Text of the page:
The Mysterious Ending of Netflix's Action Thriller 'Extraction' Keeps You Guessing
Did Chris Hemsworth's Tyler Rake survive or not?
For most of its nearly two-hour runtime, Netfflix's run-and-gun Chris Hemsworth vehicle Extraction, which debuted on Friday and quickly appeared on the platform's list of Top 10 most popular titles, is as straightforward as action movies get. The film's hero, the ruggedly handsome ex-military mercenary Tyler Rake (Hemsworth), must rescue the kidnapped child of a crime boss and return him to his father. Along the way, he murders a dude with a rake, beats up a bunch of random kids who attack him, and shoots an alarming number of anonymous soldiers in the streets of Bangladesh. If you find the John Wick series too dense and plotty, here's the movie for you.
To go with this stripped-down, bare-bones script, which super-producer Joe Russo adapted from a graphic novel titled Ciudad that he co-wrote along with his brother Anthony, director Sam Hargrave outfits his movie with a bone-crushing, locked-in sense of style. Many of the movie's ceaselessly bloody action sequences are shot in long single takes, meant to mimic the adrenaline rush of being in Rake's sweaty fatigues -- or at least meant to replicate the feeling of mashing buttons in a military video game. As a blunt object, Hemsworth is swift and efficient, using his muscular frame to dispatch bad guys, but, as a character, you never fear he'll hit a kill screen and actually die. He's invincible.
Until he's not. In the movie's final section, which involves a battle with a helicopter and a small army of soldiers on a heavily traffic bridge, Rake must make the ultimate sacrifice to save Ovi (Rudhraksh Jaiswal), the boy he was assigned to protect and subsequently formed a parental-like bond with. After withstanding a hail of bullets, the ambitious henchman Farhad (Suraj Rikame) finishes off Rake, who stumbles off the bridge into the water below. (The fateful plunge echoes the carefree jump off a cliff he makes earlier in the film, our first sign that Rake might not be the most cautious guy in the world.) Having completed his mission, he's free to join his dead son in the afterlife.
But did Rake really die at the close of the film? If I were a doctor observing the injuries he suffered on the bridge and in the previous fights, I'd say he was definitely dead. You don't survive getting shot, stabbed, and run over that many times unless you are actually a Norse god of thunder. On a narrative level, it makes sense for Rake to die on the bridge. He fulfilled his mission on a tactical and metaphoric level, protecting Ovi from his attackers and being there for Ovi in the way he wasn't there for his own son. The death reverberates with the words of wisdom Ovi shares with Rake earlier in the film: "You drown not by falling into the river but by staying submerged in it."
Then again, those same words also explain the movie's final twist. The swirl of activity toward the end of the film, cutting between Ovi returning to daily life and Rake's team-member Nik (Golshifteh Farahani) avenging his death in a restroom, vaguely recalls the final stretch of a number of Christopher Nolan films, and in the last shot Hargrave gives us Extraction's version of the spinning top in Inception. Ovi dives into a pool and spends time contemplating life under the surface as mournful piano music. As he emerges from the water, we see a tall figure standing in the background. Is it actually Rake? A ghost-like vision? Another Hemsworth brother? Ovi turns his head and the film cuts to black.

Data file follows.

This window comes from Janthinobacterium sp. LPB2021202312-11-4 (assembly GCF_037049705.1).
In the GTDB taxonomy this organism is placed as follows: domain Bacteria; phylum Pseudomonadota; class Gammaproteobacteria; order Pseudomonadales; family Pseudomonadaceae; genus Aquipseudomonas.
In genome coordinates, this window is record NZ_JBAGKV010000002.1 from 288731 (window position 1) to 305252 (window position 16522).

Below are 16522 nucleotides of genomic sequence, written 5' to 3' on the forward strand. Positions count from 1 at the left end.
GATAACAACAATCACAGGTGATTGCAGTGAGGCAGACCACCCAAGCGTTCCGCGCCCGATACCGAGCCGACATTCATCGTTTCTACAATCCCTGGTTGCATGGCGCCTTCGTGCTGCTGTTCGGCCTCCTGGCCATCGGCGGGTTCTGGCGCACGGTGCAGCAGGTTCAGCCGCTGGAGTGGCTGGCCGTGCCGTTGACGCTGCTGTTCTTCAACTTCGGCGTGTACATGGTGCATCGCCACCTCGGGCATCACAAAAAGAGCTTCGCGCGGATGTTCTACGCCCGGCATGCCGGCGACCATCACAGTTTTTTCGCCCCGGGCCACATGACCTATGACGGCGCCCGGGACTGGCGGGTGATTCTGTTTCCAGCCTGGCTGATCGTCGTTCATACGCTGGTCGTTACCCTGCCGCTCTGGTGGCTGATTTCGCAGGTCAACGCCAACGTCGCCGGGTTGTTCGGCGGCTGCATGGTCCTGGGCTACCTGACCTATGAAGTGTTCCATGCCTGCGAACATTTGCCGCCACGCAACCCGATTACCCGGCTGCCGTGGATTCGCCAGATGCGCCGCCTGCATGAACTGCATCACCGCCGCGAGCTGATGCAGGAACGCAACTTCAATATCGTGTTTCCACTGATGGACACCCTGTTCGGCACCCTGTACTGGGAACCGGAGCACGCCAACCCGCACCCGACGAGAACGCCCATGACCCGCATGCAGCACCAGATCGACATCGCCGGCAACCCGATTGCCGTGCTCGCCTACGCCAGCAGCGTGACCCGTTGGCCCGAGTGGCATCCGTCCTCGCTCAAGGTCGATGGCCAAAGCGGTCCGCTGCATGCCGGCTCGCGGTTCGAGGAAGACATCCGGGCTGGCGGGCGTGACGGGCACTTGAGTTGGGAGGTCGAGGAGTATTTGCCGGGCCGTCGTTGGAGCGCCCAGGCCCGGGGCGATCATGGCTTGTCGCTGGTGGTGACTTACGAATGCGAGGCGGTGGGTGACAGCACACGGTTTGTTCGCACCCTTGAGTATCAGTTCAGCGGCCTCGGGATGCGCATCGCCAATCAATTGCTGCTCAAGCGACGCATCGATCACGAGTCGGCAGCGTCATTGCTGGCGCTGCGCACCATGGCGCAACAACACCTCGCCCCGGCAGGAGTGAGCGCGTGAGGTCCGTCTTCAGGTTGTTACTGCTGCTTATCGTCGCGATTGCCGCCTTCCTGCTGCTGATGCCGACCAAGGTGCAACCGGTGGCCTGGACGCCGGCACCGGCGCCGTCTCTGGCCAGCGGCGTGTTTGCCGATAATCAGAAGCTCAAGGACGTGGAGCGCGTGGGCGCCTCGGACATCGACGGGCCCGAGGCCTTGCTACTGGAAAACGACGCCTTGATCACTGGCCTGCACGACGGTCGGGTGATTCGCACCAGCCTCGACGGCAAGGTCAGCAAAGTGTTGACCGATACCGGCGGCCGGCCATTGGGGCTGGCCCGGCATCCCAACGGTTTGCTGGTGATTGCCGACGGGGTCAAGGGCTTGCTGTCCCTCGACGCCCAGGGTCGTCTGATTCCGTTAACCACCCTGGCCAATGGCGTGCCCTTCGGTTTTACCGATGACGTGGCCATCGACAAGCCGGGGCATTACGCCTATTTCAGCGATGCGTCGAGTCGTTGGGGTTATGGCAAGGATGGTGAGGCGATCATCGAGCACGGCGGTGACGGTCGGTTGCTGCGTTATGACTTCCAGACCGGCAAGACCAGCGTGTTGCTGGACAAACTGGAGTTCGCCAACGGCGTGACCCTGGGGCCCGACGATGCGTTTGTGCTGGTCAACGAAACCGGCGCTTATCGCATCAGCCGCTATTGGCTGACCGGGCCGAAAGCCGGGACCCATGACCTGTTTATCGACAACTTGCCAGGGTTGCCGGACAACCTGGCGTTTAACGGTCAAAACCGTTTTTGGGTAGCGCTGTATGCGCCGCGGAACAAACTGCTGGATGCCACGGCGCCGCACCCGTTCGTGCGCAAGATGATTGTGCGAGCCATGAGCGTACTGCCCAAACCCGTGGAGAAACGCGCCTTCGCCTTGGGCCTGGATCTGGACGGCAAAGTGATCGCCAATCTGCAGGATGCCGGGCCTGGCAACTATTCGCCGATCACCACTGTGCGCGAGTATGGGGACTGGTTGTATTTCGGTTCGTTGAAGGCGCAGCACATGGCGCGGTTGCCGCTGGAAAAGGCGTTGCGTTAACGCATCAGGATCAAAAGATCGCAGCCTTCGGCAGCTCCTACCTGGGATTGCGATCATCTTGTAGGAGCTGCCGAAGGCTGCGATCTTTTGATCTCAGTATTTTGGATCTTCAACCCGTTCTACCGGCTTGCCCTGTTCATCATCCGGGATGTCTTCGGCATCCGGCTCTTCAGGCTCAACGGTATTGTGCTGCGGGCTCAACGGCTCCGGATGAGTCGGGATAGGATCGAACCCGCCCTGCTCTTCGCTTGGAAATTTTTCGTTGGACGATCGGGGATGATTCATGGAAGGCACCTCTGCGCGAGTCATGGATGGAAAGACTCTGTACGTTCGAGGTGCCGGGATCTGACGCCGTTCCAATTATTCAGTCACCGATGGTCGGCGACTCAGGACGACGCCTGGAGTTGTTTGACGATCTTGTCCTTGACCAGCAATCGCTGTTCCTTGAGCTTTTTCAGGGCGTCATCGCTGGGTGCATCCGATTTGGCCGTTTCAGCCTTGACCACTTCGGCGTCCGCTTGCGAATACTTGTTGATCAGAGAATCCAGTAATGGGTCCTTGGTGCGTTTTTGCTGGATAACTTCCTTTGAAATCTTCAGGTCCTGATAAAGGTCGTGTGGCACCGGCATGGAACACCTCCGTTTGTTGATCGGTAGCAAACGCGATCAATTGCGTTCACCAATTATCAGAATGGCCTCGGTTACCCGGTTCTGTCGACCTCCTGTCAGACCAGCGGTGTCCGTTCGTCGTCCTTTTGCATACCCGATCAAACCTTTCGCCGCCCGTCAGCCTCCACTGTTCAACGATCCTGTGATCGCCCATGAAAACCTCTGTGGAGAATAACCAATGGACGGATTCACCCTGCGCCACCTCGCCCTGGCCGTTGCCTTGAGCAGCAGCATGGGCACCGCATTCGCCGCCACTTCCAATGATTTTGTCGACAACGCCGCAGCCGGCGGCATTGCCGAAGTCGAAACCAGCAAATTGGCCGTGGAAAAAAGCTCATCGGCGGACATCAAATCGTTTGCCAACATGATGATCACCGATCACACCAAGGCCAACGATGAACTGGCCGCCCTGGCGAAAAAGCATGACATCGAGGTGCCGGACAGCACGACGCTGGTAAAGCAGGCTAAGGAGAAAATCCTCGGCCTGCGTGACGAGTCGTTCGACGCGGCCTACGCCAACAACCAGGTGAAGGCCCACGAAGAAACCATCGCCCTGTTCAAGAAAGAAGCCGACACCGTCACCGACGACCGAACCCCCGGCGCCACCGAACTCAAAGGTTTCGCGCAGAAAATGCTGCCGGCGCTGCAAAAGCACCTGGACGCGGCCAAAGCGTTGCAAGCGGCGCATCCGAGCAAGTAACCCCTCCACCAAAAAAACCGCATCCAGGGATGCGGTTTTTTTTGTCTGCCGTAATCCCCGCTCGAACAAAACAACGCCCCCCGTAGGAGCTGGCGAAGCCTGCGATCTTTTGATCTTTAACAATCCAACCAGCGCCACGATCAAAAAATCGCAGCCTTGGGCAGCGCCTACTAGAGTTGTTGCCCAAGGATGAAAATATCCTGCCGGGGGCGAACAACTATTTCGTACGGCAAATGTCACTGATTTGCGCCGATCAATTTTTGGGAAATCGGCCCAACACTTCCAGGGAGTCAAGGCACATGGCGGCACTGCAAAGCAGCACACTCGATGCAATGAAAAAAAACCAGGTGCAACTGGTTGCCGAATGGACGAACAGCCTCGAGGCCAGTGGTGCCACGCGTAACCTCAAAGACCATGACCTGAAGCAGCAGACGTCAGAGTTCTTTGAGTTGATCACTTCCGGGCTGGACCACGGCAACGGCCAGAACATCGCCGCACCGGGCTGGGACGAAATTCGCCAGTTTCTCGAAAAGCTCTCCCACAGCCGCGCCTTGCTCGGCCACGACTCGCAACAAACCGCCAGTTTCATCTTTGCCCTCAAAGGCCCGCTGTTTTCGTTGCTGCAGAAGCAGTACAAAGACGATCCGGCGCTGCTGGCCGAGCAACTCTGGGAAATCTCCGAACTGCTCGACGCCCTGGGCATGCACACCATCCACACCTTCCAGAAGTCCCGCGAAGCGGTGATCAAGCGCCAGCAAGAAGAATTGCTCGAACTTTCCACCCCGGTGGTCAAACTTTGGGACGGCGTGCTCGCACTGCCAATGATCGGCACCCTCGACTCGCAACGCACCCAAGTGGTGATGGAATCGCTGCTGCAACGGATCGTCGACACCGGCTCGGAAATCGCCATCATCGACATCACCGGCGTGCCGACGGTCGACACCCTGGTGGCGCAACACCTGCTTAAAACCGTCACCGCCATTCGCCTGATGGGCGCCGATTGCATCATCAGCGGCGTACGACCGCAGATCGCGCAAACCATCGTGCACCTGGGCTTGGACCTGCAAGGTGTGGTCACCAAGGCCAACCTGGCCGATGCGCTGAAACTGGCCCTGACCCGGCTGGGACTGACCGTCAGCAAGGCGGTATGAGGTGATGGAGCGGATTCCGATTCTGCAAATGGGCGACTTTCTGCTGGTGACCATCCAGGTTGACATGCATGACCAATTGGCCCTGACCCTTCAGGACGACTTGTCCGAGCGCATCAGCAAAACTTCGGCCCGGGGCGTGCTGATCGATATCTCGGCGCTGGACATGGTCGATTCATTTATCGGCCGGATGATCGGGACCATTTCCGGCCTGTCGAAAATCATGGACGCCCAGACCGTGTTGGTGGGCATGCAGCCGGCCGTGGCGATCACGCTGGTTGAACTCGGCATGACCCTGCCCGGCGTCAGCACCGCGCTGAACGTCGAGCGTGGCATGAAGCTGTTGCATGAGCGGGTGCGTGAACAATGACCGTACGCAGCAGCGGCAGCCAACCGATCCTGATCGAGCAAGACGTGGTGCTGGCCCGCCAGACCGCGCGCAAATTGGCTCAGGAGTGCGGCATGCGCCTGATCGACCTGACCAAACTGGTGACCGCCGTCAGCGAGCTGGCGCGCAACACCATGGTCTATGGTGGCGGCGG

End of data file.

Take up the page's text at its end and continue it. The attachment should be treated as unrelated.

As with most semi-mysterious endings like this, the ambiguity is the point. In interviews, director Sam Hargrave has mostly avoided explaining it too much, telling Collider that, "What would hopefully happen is people will be discussing that afterwards, and you get to say which one you feel is right for you." However, he goes on to say that in the original cut of the film, Rake definitively died and that test audiences were largely divided about that detail, with some wishing he would fight another day.
From a business perspective, it makes sense for Netflix to want to leave the door open for a potential sequel. (Netflix has struggled to really get an action franchise off the ground, though 6 Underground, Bright, and Spenser Confidential all teased possible next chapters.) According to Hargrave, Netflix executive Scott Stuber also pushed for Rake to live, arguing that it would provide a more emotionally satisfying conclusion. "Basically, what you see in the movie is a compromise," explained Hargrave. "Because a lot of us who are in the original camp didn’t want him to survive, a lot in the new camp wanted him to live."
Even as someone who found Extraction to be a bit derivative and repetitive, I'd be mildly curious to see what Hemsworth and Hargrave, a former stunt coordinator turned director, could do with a sequel. Tyler Rake has a great name, like something plucked from a Tom Clancy Name Generator, and he's the type of protagonist that could be slotted into any number of international stand-offs and personal revenge plots. If Hargrave could find a way for Hesmworth to show a bit more warmth and humor in the role, while still delivering kinetic action set-pieces, this could turn into a reliably silly streaming franchise, like a more high-end version of a WWE Films straight-to-video slugfest. At the very least, the current ending leaves the door open for that.
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